It is a familiar sound. A chorus of 22 voices joins together in a rising “oh” when a dean calls a student out of class. The student wonders if he is in trouble, even if the answer is likely no. When the dean begins to ask the student questions, the student feels obligated to talk. Students often feel that by not talking they can get in trouble.
The deans’ use of coercion causes ill-composed students to speak even when they have nothing to say.
By placing students in the figurative hot seat, NCHS is putting undue stress on its students. It is necessary to allow our deans to do their jobs, however, our school needs to offer protection to students who are put into a vulnerable position.
I believe that all students deserve a representative when being questioned by a dean in any and all cases. In a manner similar to the new Illinois law requiring a student’s parents to be notified before police questioning, the parents or guardians of students 17 or younger should be notified in the instance of dean questioning. At the time of notification, the student’s parent will have the right to elect to sit in on the questioning, appoint an advocate for the student or waive the student’s right to an advocate during questioning. Students 18 or older may request the same procedure.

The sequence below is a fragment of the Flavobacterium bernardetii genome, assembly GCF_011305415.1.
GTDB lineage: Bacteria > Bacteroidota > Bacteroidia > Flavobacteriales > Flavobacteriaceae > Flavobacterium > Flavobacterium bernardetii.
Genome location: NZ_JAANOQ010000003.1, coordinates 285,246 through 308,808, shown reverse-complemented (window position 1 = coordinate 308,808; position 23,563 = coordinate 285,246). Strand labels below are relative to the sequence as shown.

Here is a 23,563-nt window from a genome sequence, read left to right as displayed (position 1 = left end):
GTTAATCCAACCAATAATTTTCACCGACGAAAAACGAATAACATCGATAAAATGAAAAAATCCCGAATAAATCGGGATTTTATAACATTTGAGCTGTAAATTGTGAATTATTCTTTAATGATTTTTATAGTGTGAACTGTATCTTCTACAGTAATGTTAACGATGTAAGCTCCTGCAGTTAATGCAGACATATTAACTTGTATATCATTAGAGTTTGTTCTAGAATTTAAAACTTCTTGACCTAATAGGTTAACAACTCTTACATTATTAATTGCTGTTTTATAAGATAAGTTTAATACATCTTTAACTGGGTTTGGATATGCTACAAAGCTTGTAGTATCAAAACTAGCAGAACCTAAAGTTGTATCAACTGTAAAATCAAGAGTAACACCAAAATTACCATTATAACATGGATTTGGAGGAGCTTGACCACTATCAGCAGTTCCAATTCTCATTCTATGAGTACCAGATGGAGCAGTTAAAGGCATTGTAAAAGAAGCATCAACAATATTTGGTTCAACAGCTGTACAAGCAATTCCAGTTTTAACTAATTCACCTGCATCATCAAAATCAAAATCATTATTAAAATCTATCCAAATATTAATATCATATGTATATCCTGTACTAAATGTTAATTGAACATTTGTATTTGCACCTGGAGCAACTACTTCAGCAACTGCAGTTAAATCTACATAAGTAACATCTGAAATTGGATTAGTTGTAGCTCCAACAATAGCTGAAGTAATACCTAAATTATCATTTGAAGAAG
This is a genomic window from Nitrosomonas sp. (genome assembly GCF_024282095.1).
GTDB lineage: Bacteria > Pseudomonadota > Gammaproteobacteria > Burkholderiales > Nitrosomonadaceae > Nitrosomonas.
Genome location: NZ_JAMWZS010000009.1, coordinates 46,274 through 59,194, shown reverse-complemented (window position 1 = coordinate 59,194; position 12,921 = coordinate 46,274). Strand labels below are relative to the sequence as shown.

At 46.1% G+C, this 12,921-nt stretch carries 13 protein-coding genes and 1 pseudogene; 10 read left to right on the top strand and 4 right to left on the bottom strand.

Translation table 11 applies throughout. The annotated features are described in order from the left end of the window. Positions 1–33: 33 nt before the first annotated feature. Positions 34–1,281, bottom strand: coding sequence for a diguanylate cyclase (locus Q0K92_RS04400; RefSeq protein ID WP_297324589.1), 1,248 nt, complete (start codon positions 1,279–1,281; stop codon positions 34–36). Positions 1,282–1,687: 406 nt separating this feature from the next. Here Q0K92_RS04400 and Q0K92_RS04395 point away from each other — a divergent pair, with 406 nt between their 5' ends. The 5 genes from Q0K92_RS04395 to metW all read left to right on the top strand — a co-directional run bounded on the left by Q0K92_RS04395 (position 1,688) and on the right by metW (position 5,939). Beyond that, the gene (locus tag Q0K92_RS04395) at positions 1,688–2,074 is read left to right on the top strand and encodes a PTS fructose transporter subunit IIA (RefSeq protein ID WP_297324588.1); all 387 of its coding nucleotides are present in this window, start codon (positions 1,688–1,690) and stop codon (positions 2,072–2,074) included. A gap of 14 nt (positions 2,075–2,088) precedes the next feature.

By enacting a policy like this, the school will protect the social and emotional state of the student by increasing the comfort of a student during questioning. By having an advocate present, the environment of questioning will be less confrontational and more informative for the deans.
Central needs to do more to protect its students. Those facing consequences need someone to ensure that they are not being taken advantage of, treated unfairly or coerced into self-incrimination. And for those not in trouble, an advocate would help to streamline questioning, allowing deans to get the information they need and let students return to their classroom in a timely manner.